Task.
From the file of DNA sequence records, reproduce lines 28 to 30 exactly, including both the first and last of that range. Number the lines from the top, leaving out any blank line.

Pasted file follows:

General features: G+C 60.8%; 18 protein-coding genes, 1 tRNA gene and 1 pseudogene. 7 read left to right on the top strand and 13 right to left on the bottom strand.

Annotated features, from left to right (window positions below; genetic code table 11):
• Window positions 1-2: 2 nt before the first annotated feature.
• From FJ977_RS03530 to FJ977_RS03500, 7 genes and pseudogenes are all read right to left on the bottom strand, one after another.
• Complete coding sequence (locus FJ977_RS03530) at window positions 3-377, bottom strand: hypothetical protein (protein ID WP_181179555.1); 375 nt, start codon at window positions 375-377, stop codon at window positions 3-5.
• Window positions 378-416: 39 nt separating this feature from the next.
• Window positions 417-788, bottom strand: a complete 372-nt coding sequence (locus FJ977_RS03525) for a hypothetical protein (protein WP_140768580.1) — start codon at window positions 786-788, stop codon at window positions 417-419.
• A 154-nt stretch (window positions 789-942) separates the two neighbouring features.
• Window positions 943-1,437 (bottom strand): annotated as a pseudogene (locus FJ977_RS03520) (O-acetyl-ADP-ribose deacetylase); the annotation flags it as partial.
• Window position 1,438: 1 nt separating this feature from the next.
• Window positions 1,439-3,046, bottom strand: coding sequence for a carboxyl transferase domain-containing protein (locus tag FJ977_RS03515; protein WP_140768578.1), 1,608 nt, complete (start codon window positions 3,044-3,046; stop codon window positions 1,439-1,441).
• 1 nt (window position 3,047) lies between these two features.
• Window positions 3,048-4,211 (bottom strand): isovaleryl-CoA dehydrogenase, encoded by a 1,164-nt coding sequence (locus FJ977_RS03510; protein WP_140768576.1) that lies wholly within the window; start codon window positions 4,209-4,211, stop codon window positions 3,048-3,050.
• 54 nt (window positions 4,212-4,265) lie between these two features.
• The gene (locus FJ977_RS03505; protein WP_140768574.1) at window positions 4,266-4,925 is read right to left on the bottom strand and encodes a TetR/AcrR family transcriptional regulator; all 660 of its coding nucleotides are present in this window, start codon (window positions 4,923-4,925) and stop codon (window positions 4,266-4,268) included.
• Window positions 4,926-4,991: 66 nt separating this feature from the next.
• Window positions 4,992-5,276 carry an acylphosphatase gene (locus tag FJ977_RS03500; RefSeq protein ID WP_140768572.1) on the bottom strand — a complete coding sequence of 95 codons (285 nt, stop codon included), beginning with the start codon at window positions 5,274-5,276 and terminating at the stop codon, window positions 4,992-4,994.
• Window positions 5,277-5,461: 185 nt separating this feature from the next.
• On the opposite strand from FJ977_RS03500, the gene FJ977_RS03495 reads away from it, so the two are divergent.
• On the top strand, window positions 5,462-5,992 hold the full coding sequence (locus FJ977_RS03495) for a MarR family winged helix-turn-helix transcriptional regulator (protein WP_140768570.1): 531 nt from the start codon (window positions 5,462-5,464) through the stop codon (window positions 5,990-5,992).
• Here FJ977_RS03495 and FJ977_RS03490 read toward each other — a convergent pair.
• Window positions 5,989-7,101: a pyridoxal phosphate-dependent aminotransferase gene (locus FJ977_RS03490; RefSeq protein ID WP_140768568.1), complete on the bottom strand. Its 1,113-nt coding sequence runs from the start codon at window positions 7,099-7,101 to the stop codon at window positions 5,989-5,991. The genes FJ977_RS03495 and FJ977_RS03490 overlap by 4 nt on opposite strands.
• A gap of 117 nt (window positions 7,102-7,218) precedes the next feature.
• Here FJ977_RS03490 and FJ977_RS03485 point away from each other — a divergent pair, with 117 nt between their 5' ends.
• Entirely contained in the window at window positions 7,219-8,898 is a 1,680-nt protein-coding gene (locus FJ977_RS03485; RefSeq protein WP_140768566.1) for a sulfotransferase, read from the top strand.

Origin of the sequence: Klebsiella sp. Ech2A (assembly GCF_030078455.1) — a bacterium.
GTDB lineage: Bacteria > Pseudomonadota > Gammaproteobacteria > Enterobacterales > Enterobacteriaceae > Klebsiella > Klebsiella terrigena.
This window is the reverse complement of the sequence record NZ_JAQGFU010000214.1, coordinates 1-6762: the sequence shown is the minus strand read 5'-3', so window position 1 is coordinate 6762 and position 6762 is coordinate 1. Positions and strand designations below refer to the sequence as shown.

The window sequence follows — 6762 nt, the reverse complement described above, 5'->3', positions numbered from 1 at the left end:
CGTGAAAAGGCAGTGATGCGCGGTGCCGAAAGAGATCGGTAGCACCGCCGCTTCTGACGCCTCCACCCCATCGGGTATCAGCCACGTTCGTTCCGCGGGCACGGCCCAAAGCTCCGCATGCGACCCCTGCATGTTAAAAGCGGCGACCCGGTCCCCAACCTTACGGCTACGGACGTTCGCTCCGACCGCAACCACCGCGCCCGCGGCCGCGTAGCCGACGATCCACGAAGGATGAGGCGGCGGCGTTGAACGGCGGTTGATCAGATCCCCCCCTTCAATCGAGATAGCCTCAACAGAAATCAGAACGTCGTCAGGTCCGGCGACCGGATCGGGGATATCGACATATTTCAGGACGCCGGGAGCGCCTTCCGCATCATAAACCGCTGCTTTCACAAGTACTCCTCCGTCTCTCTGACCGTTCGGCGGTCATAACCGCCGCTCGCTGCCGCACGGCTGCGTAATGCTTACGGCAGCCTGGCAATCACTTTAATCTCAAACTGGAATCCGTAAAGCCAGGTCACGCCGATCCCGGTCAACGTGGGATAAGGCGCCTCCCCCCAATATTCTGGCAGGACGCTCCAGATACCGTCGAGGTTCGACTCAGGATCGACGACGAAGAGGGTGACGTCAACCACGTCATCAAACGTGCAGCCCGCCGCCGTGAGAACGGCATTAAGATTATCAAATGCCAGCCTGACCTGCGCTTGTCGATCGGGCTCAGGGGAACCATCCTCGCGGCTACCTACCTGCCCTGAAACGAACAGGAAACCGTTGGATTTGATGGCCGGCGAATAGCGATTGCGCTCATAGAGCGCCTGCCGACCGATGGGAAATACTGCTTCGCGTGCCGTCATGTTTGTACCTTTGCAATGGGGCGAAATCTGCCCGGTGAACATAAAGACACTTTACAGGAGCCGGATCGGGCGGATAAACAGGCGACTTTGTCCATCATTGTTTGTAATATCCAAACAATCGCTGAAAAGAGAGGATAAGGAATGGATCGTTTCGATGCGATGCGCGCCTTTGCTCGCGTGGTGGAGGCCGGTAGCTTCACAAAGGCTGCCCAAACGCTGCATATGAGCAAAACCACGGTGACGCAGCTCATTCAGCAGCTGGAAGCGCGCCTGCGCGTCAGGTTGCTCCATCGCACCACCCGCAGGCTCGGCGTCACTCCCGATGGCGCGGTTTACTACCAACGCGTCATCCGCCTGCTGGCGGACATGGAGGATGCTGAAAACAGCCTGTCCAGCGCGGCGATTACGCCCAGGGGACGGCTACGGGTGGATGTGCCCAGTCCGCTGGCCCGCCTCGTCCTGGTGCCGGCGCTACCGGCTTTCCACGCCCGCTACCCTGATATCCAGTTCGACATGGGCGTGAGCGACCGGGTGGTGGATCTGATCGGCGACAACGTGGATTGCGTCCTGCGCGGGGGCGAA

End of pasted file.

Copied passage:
This window is the reverse complement of the sequence record NZ_JAQGFU010000214.1, coordinates 1-6762: the sequence shown is the minus strand read 5'-3', so window position 1 is coordinate 6762 and position 6762 is coordinate 1. Positions and strand designations below refer to the sequence as shown.

The window sequence follows — 6762 nt, the reverse complement described above, 5'->3', positions numbered from 1 at the left end:
CGTGAAAAGGCAGTGATGCGCGGTGCCGAAAGAGATCGGTAGCACCGCCGCTTCTGACGCCTCCACCCCATCGGGTATCAGCCACGTTCGTTCCGCGGGCACGGCCCAAAGCTCCGCATGCGACCCCTGCATGTTAAAAGCGGCGACCCGGTCCCCAACCTTACGGCTACGGACGTTCGCTCCGACCGCAACCACCGCGCCCGCGGCCGCGTAGCCGACGATCCACGAAGGATGAGGCGGCGGCGTTGAACGGCGGTTGATCAGATCCCCCCCTTCAATCGAGATAGCCTCAACAGAAATCAGAACGTCGTCAGGTCCGGCGACCGGATCGGGGATATCGACATATTTCAGGACGCCGGGAGCGCCTTCCGCATCATAAACCGCTGCTTTCACAAGTACTCCTCCGTCTCTCTGACCGTTCGGCGGTCATAACCGCCGCTCGCTGCCGCACGGCTGCGTAATGCTTACGGCAGCCTGGCAATCACTTTAATCTCAAACTGGAATCCGTAAAGCCAGGTCACGCCGATCCCGGTCAACGTGGGATAAGGCGCCTCCCCCCAATATTCTGGCAGGACGCTCCAGATACCGTCGAGGTTCGACTCAGGATCGACGACGAAGAGGGTGACGTCAACCACGTCATCAAACGTGCAGCCCGCCGCCGTGAGAACGGCATTAAGATTATCAAATGCCAGCCTGACCTGCGCTTGTCGATCGGGCTCAGGGGAACCATCCTCGCGGCTACCTACCTGCCCTGAAACGAACAGGAAACCGTTGGATTTGATGGCCGGCGAATAGCGATTGCGCTCATAGAGCGCCTGCCGACCGATGGGAAATACTGCTTCGCGTGCCGTCATGTTTGTACCTTTGCAATGGGGCGAAATCTGCCCGGTGAACATAAAGACACTTTACAGGAGCCGGATCGGGCGGATAAACAGGCGACTTTGTCCATCATTGTTTGTAATATCCAAACAATCGCTGAAAAGAGAGGATAAGGAATGGATCGTTTCGATGCGATGCGCGCCTTTGCTCGCGTGGTGGAGGCCGGTAGCTTCACAAAGGCTGCCCAAACGCTGCATATGAGCAAAACCACGGTGACGCAGCTCATTCAGCAGCTGGAAGCGCGCCTGCGCGTCAGGTTGCTCCATCGCACCACCCGCAGGCTCGGCGTCACTCCCGATGGCGCGGTTTACTACCAACGCGTCATCCGCCTGCTGGCGGACATGGAGGATGCTGAAAACAGCCTGTCCAGCGCGGCGATTACGCCCAGGGGACGGCTACGGGTGGATGTGCCCAGTCCGCTGGCCCGCCTCGTCCTGGTGCCGGCGCTACCGGCTTTCCACGCCCGCTACCCTGATATCCAGTTCGACATGGGCGTGAGCGACCGGGTGGTGGATCTGATCGGCGACAACGTGGATTGCGTCCTGCGCGGGGGCGAA